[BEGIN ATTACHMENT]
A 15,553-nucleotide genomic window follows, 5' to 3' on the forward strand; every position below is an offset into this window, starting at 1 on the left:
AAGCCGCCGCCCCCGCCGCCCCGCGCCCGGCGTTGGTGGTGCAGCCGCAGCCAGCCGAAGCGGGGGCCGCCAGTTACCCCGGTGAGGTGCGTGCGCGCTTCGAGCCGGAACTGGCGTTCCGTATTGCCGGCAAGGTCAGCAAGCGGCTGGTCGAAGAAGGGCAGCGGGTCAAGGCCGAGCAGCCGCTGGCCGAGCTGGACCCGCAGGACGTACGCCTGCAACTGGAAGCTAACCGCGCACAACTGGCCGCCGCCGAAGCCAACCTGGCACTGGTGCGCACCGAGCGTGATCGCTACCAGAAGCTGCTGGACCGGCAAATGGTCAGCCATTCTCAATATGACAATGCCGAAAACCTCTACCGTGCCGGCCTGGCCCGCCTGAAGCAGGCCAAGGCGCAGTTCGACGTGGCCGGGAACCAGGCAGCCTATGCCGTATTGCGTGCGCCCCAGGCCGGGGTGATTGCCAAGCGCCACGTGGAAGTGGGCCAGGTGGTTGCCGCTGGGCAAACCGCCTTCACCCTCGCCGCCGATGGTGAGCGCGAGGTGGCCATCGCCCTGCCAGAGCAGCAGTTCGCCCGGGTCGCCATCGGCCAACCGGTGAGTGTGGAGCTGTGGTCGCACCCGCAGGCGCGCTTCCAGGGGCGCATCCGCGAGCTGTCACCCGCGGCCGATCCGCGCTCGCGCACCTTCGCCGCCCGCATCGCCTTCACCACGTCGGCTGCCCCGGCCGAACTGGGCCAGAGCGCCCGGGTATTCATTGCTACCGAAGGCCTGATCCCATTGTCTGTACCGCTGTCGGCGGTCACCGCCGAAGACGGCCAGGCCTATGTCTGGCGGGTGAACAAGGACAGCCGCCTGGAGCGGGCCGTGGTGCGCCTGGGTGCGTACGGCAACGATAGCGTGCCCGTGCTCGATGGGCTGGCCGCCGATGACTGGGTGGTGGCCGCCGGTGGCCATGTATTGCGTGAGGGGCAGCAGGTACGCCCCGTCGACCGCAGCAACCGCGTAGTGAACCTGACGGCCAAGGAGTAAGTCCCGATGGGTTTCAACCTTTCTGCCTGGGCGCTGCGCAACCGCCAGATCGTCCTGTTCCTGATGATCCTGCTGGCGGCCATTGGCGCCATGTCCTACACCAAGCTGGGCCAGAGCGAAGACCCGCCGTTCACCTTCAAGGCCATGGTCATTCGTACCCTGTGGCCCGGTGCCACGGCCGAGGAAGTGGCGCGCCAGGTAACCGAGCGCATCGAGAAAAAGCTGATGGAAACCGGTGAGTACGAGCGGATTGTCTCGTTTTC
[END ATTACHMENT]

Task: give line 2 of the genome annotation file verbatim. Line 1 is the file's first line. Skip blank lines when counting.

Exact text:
AAGCCGCCGCCCCCGCCGCCCCGCGCCCGGCGTTGGTGGTGCAGCCGCAGCCAGCCGAAGCGGGGGCCGCCAGTTACCCCGGTGAGGTGCGTGCGCGCTTCGAGCCGGAACTGGCGTTCCGTATTGCCGGCAAGGTCAGCAAGCGGCTGGTCGAAGAAGGGCAGCGGGTCAAGGCCGAGCAGCCGCTGGCCGAGCTGGACCCGCAGGACGTACGCCTGCAACTGGAAGCTAACCGCGCACAACTGGCCGCCGCCGAAGCCAACCTGGCACTGGTGCGCACCGAGCGTGATCGCTACCAGAAGCTGCTGGACCGGCAAATGGTCAGCCATTCTCAATATGACAATGCCGAAAACCTCTACCGTGCCGGCCTGGCCCGCCTGAAGCAGGCCAAGGCGCAGTTCGACGTGGCCGGGAACCAGGCAGCCTATGCCGTATTGCGTGCGCCCCAGGCCGGGGTGATTGCCAAGCGCCACGTGGAAGTGGGCCAGGTGGTTGCCGCTGGGCAAACCGCCTTCACCCTCGCCGCCGATGGTGAGCGCGAGGTGGCCATCGCCCTGCCAGAGCAGCAGTTCGCCCGGGTCGCCATCGGCCAACCGGTGAGTGTGGAGCTGTGGTCGCACCCGCAGGCGCGCTTCCAGGGGCGCATCCGCGAGCTGTCACCCGCGGCCGATCCGCGCTCGCGCACCTTCGCCGCCCGCATCGCCTTCACCACGTCGGCTGCCCCGGCCGAACTGGGCCAGAGCGCCCGGGTATTCATTGCTACCGAAGGCCTGATCCCATTGTCTGTACCGCTGTCGGCGGTCACCGCCGAAGACGGCCAGGCCTATGTCTGGCGGGTGAACAAGGACAGCCGCCTGGAGCGGGCCGTGGTGCGCCTGGGTGCGTACGGCAACGATAGCGTGCCCGTGCTCGATGGGCTGGCCGCCGATGACTGGGTGGTGGCCGCCGGTGGCCATGTATTGCGTGAGGGGCAGCAGGTACGCCCCGTCGACCGCAGCAACCGCGTAGTGAACCTGACGGCCAAGGAGTAAGTCCCGATGGGTTTCAACCTTTCTGCCTGGGCGCTGCGCAACCGCCAGATCGTCCTGTTCCTGATGATCCTGCTGGCGGCCATTGGCGCCATGTCCTACACCAAGCTGGGCCAGAGCGAAGACCCGCCGTTCACCTTCAAGGCCATGGTCATTCGTACCCTGTGGCCCGGTGCCACGGCCGAGGAAGTGGCGCGCCAGGTAACCGAGCGCATCGAGAAAAAGCTGATGGAAACCGGTGAGTACGAGCGGATTGTCTCGTTTTC